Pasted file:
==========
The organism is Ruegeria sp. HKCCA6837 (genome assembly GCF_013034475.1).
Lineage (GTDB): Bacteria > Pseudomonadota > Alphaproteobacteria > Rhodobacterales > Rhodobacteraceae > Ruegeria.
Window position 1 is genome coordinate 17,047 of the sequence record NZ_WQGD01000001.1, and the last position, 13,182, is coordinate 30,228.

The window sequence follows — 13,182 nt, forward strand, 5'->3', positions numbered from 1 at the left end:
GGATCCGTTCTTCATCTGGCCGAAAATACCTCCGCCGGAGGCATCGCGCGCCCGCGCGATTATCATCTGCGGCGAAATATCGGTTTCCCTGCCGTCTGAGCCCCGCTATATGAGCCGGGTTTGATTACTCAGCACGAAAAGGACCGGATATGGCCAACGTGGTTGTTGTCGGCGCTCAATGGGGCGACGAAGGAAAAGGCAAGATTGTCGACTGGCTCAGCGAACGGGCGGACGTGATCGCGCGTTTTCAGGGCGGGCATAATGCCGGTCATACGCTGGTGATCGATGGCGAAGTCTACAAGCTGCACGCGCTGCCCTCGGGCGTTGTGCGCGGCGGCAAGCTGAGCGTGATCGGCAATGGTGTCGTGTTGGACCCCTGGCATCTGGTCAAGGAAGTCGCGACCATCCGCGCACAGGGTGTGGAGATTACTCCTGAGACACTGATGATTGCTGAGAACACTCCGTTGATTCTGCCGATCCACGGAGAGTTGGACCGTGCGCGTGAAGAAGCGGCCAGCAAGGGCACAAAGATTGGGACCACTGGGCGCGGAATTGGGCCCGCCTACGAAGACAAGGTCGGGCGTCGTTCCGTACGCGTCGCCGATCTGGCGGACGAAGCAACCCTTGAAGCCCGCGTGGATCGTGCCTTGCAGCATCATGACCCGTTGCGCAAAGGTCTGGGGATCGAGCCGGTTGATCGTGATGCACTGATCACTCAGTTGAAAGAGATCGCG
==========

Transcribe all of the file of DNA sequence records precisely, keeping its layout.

The organism is Ruegeria sp. HKCCA6837 (genome assembly GCF_013034475.1).
Lineage (GTDB): Bacteria > Pseudomonadota > Alphaproteobacteria > Rhodobacterales > Rhodobacteraceae > Ruegeria.
Window position 1 is genome coordinate 17,047 of the sequence record NZ_WQGD01000001.1, and the last position, 13,182, is coordinate 30,228.

The window sequence follows — 13,182 nt, forward strand, 5'->3', positions numbered from 1 at the left end:
GGATCCGTTCTTCATCTGGCCGAAAATACCTCCGCCGGAGGCATCGCGCGCCCGCGCGATTATCATCTGCGGCGAAATATCGGTTTCCCTGCCGTCTGAGCCCCGCTATATGAGCCGGGTTTGATTACTCAGCACGAAAAGGACCGGATATGGCCAACGTGGTTGTTGTCGGCGCTCAATGGGGCGACGAAGGAAAAGGCAAGATTGTCGACTGGCTCAGCGAACGGGCGGACGTGATCGCGCGTTTTCAGGGCGGGCATAATGCCGGTCATACGCTGGTGATCGATGGCGAAGTCTACAAGCTGCACGCGCTGCCCTCGGGCGTTGTGCGCGGCGGCAAGCTGAGCGTGATCGGCAATGGTGTCGTGTTGGACCCCTGGCATCTGGTCAAGGAAGTCGCGACCATCCGCGCACAGGGTGTGGAGATTACTCCTGAGACACTGATGATTGCTGAGAACACTCCGTTGATTCTGCCGATCCACGGAGAGTTGGACCGTGCGCGTGAAGAAGCGGCCAGCAAGGGCACAAAGATTGGGACCACTGGGCGCGGAATTGGGCCCGCCTACGAAGACAAGGTCGGGCGTCGTTCCGTACGCGTCGCCGATCTGGCGGACGAAGCAACCCTTGAAGCCCGCGTGGATCGTGCCTTGCAGCATCATGACCCGTTGCGCAAAGGTCTGGGGATCGAGCCGGTTGATCGTGATGCACTGATCACTCAGTTGAAAGAGATCGCG